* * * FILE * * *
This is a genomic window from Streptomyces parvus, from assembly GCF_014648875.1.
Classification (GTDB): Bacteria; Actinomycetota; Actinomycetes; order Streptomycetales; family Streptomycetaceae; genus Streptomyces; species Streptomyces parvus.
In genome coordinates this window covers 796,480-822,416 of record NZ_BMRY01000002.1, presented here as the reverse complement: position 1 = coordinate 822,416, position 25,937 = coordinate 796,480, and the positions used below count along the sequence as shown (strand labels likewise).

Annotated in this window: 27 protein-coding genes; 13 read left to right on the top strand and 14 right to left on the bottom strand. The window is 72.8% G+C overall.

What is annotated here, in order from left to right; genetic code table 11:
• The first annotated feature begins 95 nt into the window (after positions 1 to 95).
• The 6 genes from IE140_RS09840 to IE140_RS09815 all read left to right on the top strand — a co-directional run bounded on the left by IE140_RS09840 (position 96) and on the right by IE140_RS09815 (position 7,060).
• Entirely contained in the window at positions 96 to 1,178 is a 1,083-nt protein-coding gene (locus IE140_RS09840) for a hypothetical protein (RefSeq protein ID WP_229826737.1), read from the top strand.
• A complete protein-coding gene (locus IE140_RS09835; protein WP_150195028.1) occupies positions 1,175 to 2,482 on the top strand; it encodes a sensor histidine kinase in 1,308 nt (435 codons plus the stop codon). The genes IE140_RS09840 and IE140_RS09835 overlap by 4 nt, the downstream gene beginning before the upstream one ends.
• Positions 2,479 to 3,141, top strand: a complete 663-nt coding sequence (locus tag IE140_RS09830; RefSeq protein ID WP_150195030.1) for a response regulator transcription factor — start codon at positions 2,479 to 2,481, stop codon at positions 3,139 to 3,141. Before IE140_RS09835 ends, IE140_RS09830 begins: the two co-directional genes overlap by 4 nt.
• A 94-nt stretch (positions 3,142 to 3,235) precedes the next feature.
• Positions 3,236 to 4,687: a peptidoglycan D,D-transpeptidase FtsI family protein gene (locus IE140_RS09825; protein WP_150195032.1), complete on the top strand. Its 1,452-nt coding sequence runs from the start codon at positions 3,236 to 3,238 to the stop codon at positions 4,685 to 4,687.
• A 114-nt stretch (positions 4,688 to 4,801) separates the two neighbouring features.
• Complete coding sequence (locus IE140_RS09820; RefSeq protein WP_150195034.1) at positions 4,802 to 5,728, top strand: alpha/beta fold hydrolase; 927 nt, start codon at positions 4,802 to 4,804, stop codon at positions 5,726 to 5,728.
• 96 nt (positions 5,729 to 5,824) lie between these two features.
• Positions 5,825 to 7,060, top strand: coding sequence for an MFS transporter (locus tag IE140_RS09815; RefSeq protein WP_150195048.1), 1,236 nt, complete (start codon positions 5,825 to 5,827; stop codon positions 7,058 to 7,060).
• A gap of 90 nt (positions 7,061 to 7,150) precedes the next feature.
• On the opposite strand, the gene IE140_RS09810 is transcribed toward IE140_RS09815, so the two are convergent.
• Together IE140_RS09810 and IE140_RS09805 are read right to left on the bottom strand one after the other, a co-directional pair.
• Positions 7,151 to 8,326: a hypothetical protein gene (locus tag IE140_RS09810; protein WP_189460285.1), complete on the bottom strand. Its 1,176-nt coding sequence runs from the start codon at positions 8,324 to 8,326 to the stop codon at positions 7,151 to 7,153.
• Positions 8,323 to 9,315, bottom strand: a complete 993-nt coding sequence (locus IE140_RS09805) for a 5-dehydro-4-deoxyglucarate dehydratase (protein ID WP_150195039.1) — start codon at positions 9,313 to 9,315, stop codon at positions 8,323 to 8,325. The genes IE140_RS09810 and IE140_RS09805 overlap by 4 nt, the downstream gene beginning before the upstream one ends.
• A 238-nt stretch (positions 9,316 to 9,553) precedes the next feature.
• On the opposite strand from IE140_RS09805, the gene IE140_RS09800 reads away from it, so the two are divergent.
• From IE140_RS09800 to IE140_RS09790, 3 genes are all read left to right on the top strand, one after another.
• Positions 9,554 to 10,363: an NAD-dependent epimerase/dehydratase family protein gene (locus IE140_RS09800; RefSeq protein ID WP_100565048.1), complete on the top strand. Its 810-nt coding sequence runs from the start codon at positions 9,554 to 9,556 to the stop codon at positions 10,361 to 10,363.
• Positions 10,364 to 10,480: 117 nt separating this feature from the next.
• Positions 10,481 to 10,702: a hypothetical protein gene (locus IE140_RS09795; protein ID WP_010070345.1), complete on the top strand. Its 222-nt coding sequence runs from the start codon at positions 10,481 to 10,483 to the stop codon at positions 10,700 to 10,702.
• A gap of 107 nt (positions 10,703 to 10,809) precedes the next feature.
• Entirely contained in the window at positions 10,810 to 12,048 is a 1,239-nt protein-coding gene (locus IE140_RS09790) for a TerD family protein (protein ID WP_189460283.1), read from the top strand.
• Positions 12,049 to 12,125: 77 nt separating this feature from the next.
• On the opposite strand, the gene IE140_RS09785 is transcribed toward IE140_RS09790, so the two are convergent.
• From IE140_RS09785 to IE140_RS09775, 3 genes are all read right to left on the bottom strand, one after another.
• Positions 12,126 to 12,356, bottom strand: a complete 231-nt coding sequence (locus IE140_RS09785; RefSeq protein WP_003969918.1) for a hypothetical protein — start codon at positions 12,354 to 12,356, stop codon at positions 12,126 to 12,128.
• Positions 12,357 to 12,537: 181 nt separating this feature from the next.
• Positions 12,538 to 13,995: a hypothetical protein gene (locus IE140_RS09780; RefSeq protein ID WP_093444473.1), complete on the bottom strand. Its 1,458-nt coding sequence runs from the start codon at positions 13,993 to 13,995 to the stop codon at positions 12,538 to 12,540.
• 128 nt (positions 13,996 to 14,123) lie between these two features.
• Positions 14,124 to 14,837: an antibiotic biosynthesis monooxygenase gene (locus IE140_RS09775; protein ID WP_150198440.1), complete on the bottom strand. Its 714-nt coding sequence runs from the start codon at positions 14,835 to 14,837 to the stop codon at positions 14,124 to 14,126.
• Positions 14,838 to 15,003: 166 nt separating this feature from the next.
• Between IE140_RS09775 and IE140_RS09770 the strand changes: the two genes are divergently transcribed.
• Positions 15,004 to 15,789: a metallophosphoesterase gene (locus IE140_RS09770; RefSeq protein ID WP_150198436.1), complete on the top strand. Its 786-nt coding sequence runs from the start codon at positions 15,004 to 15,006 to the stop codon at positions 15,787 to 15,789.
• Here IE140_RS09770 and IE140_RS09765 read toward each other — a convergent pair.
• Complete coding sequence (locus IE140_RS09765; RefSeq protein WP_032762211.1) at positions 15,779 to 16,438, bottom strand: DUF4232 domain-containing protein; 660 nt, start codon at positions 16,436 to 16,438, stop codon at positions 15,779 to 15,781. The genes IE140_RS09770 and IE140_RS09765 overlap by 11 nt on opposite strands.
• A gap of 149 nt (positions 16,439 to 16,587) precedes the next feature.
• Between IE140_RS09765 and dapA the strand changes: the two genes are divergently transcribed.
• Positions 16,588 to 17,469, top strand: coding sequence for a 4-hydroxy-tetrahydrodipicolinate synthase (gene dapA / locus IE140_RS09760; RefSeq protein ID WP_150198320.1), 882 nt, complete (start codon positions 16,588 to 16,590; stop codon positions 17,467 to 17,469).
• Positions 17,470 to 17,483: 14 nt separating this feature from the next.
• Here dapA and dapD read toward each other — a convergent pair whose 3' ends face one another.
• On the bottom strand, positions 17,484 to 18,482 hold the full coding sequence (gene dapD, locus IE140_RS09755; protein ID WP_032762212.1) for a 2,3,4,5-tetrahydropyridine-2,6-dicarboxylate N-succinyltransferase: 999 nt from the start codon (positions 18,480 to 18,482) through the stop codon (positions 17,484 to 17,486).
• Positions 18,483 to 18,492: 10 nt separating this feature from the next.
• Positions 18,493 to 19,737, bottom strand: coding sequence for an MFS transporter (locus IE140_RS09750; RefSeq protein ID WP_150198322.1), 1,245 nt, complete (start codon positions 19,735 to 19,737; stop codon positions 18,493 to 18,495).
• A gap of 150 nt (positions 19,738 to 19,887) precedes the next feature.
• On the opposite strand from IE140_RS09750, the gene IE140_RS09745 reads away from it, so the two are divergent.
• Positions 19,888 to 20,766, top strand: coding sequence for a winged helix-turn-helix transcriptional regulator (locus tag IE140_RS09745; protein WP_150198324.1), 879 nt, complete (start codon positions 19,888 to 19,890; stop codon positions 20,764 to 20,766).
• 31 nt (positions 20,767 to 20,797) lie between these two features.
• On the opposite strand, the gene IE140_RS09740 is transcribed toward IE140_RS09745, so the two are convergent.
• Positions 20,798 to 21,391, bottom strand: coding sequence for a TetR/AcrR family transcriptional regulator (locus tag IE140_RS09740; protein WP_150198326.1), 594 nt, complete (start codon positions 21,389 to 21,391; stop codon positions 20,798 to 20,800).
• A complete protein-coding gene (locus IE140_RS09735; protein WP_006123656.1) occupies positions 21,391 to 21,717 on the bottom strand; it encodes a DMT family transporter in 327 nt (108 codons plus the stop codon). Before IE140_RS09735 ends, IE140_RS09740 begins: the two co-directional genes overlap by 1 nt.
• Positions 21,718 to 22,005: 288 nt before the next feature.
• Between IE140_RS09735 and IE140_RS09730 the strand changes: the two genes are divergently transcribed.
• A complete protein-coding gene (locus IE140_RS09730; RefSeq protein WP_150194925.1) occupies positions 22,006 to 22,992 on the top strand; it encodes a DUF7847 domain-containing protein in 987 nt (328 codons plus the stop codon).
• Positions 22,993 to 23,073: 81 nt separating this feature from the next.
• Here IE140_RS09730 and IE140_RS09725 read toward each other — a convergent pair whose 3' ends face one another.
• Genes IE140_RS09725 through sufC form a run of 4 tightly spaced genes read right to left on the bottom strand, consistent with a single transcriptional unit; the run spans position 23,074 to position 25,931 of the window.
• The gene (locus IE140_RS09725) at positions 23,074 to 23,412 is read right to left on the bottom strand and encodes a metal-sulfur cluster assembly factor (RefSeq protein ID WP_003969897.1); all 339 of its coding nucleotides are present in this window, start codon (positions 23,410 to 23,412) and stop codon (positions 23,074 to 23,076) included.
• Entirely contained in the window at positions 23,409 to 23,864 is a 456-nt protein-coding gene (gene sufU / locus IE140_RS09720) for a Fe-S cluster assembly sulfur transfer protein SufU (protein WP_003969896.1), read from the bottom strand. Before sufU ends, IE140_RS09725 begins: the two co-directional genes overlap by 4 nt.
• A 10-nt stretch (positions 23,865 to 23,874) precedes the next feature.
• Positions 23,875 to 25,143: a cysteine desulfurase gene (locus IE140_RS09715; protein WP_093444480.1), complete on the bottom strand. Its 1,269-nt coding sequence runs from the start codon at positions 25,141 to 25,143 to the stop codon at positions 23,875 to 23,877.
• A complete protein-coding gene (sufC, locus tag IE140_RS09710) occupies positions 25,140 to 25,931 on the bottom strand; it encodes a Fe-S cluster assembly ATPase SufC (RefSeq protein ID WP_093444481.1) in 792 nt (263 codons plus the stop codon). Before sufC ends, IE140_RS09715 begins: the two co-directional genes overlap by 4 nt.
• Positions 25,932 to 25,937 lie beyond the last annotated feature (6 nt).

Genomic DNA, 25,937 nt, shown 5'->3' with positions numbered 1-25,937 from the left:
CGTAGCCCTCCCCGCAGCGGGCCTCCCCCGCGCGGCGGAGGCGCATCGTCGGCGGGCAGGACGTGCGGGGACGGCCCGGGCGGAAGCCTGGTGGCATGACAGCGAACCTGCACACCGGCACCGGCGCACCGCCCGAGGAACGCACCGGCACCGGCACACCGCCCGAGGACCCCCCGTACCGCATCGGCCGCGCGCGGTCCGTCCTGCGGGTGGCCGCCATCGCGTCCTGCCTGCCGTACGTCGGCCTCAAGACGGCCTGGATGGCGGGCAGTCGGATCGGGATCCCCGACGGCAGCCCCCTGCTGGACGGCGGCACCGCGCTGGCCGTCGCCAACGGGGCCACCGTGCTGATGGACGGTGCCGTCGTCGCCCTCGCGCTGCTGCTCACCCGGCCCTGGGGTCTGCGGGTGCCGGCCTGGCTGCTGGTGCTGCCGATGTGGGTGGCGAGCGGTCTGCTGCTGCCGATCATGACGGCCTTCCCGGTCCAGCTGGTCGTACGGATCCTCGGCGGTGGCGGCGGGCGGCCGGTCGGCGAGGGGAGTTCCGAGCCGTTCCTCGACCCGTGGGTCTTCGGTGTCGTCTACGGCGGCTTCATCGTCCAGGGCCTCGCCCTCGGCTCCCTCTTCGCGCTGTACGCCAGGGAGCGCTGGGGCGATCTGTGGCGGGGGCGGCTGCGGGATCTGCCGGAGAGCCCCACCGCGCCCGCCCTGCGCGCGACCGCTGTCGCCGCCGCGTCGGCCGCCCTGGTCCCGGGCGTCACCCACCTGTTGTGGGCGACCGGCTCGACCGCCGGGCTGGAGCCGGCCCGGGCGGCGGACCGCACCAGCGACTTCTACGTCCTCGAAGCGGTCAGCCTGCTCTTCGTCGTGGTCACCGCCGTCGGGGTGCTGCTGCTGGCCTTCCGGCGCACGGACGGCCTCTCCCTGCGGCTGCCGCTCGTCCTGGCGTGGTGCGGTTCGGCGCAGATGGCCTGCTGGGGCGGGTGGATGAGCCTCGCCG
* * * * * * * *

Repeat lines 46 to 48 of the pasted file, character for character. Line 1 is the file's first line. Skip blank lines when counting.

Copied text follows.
• Positions 17,470 to 17,483: 14 nt separating this feature from the next.
• Here dapA and dapD read toward each other — a convergent pair whose 3' ends face one another.
• On the bottom strand, positions 17,484 to 18,482 hold the full coding sequence (gene dapD, locus IE140_RS09755; protein ID WP_032762212.1) for a 2,3,4,5-tetrahydropyridine-2,6-dicarboxylate N-succinyltransferase: 999 nt from the start codon (positions 18,480 to 18,482) through the stop codon (positions 17,484 to 17,486).